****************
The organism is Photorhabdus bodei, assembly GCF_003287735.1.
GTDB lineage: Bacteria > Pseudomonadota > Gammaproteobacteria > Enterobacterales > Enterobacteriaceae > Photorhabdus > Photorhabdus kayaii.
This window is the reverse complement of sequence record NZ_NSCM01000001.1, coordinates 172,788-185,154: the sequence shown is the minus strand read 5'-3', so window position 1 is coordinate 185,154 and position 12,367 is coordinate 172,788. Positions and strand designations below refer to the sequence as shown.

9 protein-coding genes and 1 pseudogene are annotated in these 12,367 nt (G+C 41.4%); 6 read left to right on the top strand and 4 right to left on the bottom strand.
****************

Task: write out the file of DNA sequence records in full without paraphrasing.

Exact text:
The organism is Photorhabdus bodei, assembly GCF_003287735.1.
GTDB lineage: Bacteria > Pseudomonadota > Gammaproteobacteria > Enterobacterales > Enterobacteriaceae > Photorhabdus > Photorhabdus kayaii.
This window is the reverse complement of sequence record NZ_NSCM01000001.1, coordinates 172,788-185,154: the sequence shown is the minus strand read 5'-3', so window position 1 is coordinate 185,154 and position 12,367 is coordinate 172,788. Positions and strand designations below refer to the sequence as shown.

9 protein-coding genes and 1 pseudogene are annotated in these 12,367 nt (G+C 41.4%); 6 read left to right on the top strand and 4 right to left on the bottom strand.